Germans putting the plane away for the night

Leaving Halley

The arrival of the BAS aeroplanes start the first departures of the winterers

Doc school with Petra
Doc school with Petra

Gareth and Jamie were the first two Winterers to leave Halley. They left on the first Twin Otter flight out of Halley

Muscles Jamie
Muscles Jamie
Surf Dude Wale
Surf Dude Wale

Ian moved on to the Shackleton at the beginning of relief both Ian and Petra left with the ship after relief

Petra doesn't live here anymore
Petra doesn't live here anymore
Ian Coxan - Ian left Halley and joined the Shackleton at the beginning of relief
Ian Coxan - Ian left Halley and joined the Shackleton at the beginning of relief

Relief
The Shackleton arriving at N9
The Shackleton arriving at N9

Cargo is unloaded from the Shackleton on to the sea ice and towed on to the ice shelf up groomed ramps on sledges pulled by snow cats. This year in the beginning of December the sea ice blew out of the local creeks. After skidoo trips to the local creeks and aerial surveys of the creeks It was determined that the only workable creek was N9, which is 50Km away from Halley.

Windy Creek
Windy Creek
Creeks 2 and 3 - Two weeks earlier the Creeks 2 and 3 were covered in sea ice and the open water in this aerial photograph was frozen
Creeks 2 and 3 - Two weeks earlier the Creeks 2 and 3 were covered in sea ice and the open water in this aerial photograph was frozen
Backs Against The Wall - last few Emperor penguins below the ice cliffs at Windy creek
Backs Against The Wall - last few Emperor penguins below the ice cliffs at Windy creek
Penguins on Berg - small group of Emperor penguins left on berg after sea ice blew out at Windy Creek
Penguins on Berg - small group of Emperor penguins left on berg after sea ice blew out at Windy Creek

Here the Shackleton is moored alongside the sea ice and there is a wide natural ramp up to the top of the ice shelf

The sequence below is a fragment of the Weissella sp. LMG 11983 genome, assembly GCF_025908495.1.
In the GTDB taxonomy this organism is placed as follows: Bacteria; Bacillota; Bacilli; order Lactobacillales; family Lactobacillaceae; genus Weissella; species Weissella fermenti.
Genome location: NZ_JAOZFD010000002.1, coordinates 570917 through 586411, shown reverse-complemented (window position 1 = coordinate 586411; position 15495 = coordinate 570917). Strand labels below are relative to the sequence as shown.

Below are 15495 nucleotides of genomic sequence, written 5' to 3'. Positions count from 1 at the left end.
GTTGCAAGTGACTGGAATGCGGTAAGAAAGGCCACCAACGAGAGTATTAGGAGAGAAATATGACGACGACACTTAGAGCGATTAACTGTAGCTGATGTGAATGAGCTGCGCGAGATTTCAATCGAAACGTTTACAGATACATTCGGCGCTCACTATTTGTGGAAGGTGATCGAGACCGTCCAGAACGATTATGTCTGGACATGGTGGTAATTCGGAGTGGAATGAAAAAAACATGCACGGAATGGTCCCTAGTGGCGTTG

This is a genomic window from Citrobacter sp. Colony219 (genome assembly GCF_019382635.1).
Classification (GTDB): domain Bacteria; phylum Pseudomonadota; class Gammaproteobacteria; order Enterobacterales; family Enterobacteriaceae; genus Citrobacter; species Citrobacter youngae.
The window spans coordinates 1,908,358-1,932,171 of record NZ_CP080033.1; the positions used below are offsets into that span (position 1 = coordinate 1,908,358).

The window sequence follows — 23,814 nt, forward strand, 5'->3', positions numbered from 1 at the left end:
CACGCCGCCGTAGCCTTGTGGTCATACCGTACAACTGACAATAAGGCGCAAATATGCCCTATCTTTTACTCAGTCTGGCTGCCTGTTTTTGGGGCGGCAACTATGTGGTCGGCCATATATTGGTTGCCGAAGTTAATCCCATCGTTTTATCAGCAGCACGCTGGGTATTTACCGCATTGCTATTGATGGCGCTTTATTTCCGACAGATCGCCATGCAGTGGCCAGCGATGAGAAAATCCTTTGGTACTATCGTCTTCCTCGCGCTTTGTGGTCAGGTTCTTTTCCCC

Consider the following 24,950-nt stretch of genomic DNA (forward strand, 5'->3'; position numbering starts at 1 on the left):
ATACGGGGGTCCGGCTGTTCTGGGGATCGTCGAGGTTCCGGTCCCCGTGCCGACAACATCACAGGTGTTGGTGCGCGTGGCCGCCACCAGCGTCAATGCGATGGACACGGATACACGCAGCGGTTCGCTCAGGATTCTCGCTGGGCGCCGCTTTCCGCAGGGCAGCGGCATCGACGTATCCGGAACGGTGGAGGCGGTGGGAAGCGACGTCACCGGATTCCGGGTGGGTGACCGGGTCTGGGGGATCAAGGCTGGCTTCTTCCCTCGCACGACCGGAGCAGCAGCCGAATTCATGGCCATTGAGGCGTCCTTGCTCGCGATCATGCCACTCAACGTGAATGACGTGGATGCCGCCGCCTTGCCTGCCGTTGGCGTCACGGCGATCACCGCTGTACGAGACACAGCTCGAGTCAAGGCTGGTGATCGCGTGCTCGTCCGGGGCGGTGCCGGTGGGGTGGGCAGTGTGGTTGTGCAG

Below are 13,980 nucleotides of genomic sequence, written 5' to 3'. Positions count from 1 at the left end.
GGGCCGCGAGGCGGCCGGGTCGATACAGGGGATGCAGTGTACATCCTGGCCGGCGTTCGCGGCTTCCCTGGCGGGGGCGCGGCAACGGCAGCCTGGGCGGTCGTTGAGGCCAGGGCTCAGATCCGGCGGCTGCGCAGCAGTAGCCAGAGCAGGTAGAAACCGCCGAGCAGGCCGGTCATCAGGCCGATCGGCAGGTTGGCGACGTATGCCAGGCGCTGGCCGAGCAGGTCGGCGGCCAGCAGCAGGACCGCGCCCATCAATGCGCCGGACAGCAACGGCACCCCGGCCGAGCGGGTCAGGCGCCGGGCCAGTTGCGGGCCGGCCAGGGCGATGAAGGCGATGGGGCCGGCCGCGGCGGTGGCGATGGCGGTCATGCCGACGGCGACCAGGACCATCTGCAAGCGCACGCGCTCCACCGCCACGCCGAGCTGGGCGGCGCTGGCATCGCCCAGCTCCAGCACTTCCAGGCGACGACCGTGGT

The N9 Relief Site
The N9 Relief Site

Simon the new winter GA spent most of his relief persuading people not to have their photo taken standing next to this leopard seal

N9 Leopard seal sleeping
N9 Leopard seal sleeping

Vehicles moving to and from N9

Vehicles moving to and from N9 - Four Snow Cats on Route to N9
Vehicles moving to and from N9 - Four Snow Cats on Route to N9

K19 towing container with Rumples in the background. The two bergs can be seen in the aerial photograph.

K19 and Rumples - K19 towing container with Rumples in the background. The two bergs can be seen in the aerial photograph
K19 and Rumples - K19 towing container with Rumples in the background. The two bergs can be seen in the aerial photograph
Rumples from the air
Rumples from the air
Bulk Fuel Transit Tank arriving at Halley
Bulk Fuel Transit Tank arriving at Halley

Cargo Line - Crane unloading sledges at Halley cargo line
Cargo Line - Crane unloading sledges at Halley cargo line
Anto servicing a snow cat
Anto servicing a snow cat


Twin Otter providing cargo support to and from N9 back to Halley; Making 6 to 8 runs a day. Which is equal to 2 sledge runs it completed 24 round trips all with cargo and transporting winterers to the ship for dental checks some people escaped with no work required. The number of hours it has saved on the ground driving son-cats back and forth is estimated at around 144 hours. This meant that relief was completed before the New Year and the works and science programs could start according to plan. Here is Ian the Halley Pilot for 2005/2006 season delivering an important Cargo
Ian the Halley Pilot for 2005/2006 season delivering an important Cargo
Ian the Halley Pilot for 2005/2006 season delivering an important Cargo


Field Operations